Nagorno-Karabakh Conflict Escalated: In Pursuit of Hidden Agenda
Pyotr ISKENDEROV | 06.04.2016 | OPINION

Nagorno-Karabakh Conflict Escalated: In Pursuit of Hidden Agenda

The sudden aggravation of the situation in Nagorno-Karabakh is fraught with serious consequences. The warring sides, as well as the OSCE (the Organization for Security and Cooperation in Europe) Minsk Group, have to realize that the situation may get out of hand and entail irreversible consequences against the will of the belligerents.

Armenian First Deputy Defense Minister David Tonoyan said in a statement made at the Sunday (April 3) briefing with foreign defense attaches that Armenia is ready for any scenario as the events unfold, «including direct military assistance to the security of the Nagorno-Karabakh republic».

The statement indicates that the things will never be the same as before, especially after Turkey, Pakistan and some other countries have voiced their support for Azerbaijan. Once made public, the statements cannot be taken back. The development of events suggests that some forces pursue a hidden agenda in an effort to unfreeze the Nagorno-Karabakh conflict and make the escalation irreversible.

In recent years, the situation in Nagorno-Karabakh worsened from time to time, but it never escalated to large-scale operation involving aviation and heavy equipment. Moreover, the decisions to start combat actions can not be taken in absence of state leaders. Azerbaijan’s President Ilham Aliyev and Armenia’s President Serzh Sargsyan were in Washington when the situation escalated overnight on April 2.

The outside factors probably play a much bigger role than it may seem at first glance.

Evidently, some countries, like Russia, for instance, have no interest in the escalation of the conflict in the Caucasus. Moscow plays the leading role in the crisis management efforts. It has always strived for developing mutually beneficial ties with both Armenia and Azerbaijan.

The aggravation of the conflict creates a problem for the Collective Security Treaty Organization (CSTO). Unlike Azerbaijan, Armenia is a member of the CSTO, which is to defend it if attacked. But the organization has no obligations to defend the self-proclaimed Republic of Nagorno-Karabakh. Article 4 of the Treaty states «If an aggression is committed against one of the States Parties by any state or a group of states, it will be considered as an aggression against all the States Parties to this Treaty. In case an act of aggression is committed against any of the States Parties, all the other States Parties will render it necessary assistance, including military one, as well as provide support with the means at their disposal through an exercise of the right to collective defense in accordance with Article 51 of the UN Charter».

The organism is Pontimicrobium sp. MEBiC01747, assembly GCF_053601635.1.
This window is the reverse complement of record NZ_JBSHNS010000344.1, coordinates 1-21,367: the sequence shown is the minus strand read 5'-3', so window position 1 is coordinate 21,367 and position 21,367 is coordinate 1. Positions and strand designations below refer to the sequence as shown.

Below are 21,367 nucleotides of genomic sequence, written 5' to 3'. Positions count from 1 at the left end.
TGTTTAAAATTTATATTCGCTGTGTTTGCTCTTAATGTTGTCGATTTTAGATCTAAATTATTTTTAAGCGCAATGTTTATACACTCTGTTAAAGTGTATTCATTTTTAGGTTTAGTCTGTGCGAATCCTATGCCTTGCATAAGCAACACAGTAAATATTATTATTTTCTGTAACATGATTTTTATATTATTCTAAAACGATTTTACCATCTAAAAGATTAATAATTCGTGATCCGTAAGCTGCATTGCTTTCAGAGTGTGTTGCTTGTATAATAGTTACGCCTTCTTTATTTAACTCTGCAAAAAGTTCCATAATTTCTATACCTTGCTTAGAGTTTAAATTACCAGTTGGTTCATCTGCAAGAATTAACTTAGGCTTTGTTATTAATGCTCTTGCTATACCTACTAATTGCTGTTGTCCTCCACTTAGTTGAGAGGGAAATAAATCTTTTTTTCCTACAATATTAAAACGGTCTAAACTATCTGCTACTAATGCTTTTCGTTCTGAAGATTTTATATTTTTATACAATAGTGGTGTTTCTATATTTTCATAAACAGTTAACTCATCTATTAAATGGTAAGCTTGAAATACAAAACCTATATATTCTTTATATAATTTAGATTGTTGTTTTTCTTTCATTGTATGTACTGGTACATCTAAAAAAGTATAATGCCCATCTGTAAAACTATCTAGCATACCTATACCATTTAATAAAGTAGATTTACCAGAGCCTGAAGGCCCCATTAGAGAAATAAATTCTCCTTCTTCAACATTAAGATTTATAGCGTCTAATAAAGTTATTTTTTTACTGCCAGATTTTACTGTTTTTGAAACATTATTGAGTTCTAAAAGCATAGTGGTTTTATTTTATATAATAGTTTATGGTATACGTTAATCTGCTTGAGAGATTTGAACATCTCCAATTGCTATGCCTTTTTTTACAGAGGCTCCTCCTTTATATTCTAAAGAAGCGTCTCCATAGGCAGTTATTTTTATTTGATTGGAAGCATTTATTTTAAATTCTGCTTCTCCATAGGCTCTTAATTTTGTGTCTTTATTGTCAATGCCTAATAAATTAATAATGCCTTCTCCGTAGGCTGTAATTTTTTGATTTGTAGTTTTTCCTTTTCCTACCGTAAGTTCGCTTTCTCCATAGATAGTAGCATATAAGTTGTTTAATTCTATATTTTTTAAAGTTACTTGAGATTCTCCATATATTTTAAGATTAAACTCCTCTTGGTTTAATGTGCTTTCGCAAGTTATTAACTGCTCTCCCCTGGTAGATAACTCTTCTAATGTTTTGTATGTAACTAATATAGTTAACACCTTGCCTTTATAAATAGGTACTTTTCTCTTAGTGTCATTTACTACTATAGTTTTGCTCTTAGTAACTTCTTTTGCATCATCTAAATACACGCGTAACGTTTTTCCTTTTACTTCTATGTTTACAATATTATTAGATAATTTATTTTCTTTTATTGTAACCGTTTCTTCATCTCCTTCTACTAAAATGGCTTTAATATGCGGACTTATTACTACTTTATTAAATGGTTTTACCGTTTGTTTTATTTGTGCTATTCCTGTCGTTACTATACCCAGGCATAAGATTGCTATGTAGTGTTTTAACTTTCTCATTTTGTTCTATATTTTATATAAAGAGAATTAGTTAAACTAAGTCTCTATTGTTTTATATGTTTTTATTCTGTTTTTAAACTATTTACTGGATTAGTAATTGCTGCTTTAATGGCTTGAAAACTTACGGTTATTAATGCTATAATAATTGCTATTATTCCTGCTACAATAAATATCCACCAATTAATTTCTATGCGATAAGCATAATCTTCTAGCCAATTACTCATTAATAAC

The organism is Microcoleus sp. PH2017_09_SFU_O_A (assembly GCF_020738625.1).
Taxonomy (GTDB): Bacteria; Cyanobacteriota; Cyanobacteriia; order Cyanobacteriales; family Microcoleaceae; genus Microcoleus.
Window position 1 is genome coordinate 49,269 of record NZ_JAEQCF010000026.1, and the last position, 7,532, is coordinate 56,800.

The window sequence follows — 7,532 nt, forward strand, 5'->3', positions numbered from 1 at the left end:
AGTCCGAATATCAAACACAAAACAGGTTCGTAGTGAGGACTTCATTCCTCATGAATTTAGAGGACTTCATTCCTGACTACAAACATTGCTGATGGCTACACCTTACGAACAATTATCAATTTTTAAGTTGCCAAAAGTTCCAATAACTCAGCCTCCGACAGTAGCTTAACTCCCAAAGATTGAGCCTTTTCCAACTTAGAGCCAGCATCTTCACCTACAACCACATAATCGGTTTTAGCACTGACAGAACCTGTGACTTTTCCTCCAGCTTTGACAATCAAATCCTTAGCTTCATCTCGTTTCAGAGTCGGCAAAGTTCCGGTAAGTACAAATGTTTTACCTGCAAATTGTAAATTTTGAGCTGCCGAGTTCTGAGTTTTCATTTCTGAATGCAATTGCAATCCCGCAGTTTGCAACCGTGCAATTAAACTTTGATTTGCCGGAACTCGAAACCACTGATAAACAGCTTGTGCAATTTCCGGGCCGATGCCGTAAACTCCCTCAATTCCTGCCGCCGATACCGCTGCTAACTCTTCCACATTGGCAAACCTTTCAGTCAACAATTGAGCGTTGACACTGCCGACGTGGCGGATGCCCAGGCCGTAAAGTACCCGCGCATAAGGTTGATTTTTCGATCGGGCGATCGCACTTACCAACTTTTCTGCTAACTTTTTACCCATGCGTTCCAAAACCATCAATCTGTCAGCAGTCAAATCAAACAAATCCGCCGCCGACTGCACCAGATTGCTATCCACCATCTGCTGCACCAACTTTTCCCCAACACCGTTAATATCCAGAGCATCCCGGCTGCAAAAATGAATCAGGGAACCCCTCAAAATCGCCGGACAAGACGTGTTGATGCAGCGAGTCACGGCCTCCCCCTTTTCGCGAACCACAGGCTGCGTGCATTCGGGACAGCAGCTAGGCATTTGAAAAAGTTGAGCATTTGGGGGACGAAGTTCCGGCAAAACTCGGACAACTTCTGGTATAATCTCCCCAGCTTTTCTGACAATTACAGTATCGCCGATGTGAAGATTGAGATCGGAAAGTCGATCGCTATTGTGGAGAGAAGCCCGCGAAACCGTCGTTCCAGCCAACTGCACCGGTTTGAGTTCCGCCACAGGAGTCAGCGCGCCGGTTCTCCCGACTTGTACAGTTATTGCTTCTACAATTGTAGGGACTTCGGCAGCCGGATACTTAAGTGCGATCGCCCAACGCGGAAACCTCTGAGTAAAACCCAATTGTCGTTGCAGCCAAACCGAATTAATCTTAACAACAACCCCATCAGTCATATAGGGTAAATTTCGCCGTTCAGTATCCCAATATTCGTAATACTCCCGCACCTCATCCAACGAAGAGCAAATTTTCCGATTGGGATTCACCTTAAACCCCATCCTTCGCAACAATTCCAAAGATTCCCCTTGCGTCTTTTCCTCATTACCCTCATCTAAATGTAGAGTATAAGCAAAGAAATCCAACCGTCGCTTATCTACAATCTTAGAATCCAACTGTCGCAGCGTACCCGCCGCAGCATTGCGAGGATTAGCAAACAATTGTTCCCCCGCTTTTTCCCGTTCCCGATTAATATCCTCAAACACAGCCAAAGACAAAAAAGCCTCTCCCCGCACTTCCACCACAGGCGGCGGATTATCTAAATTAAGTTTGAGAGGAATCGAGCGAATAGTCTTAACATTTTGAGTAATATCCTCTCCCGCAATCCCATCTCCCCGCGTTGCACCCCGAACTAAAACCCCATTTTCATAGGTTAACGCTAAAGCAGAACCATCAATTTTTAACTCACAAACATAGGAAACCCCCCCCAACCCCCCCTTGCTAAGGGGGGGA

The conflict in Nagorno-Karabakh is not covered by the Treaty, but the broad interpretation of its text may lead to misunderstanding inside the CSTO between Russia and Armenia on the one hand, and Kazakhstan, Kyrgyzstan and Tajikistan on the other hand.

Obviously, the bloodshed does not meet the interests of Armenia and Azerbaijan. Nevertheless, outside forces have entered a «window of opportunity» to incite Baku.

Now who gains as a result of Azerbaijan’s involvement in the conflict? There are at least three parties to benefit.

Turkey tops the list. Having suffered a defeat in Syria and in face of growing impact of the Kurdish factor, Erdogan could go as far as sparking the Caucasian hotbed to entangle Russia. His plans may envision provoking a confrontation between the Russian Federation and NATO. If so, he could have given certain assurances and guarantees to Azerbaijan’s President Aliyev during his visit to Turkey on March 15.

Director of US National Intelligence James Clapper warned about possible escalation of the conflict in February.

The information was confirmed by the fact that the air forces of Azerbaijan and Turkey held March 7-25 joint military exercises TurAz Shahini-2016 in the Turkish province of Konya as part of the TurAz Qartali program of military cooperation. The exercises were held in accordance with the annual plan of joint training events that kicked off last September.

The United States, or, to be more precise, the circles in Washington interested in keeping up tensions in the relationship with Moscow, is the second party, which has a stake in the conflict’s flare up. The goal is to weaken the Collective Security Treaty Organization and create snugs on the way of post-Soviet space integration. Sparking a conflict in Nagorno-Karabakh is the best way to do it.

The third party interested in the conflict is the Cooperation Council for the Arab States of the Gulf, especially Qatar. This country has close ties with Turkey. It challenges Saudi Arabia as the leader of the organization. Besides, there are heightened tensions between the Gulf Cooperation Council members and Iran. Iranian Azerbaijanis account for 15-16% of the country’s population. Tehran has had good relations with Erevan ever since early 1990s. Like Russia, it has no interest in inciting the Nagorno-Karabakh conflict. Qatar and Turkey enjoy special relationship. They are known for tacit support of Muslim Brotherhood. It would be logical to surmise that both countries coordinate policies on the Nagorno-Karabakh dispute.

Azerbaijan and the breakaway region of Nagorno-Karabakh said on April 5 they were halting hostilities after four days of intense fighting.

The world community pins great hopes on the ability of the OSCE to prevent the worst from happening .

RELATED ARTICLES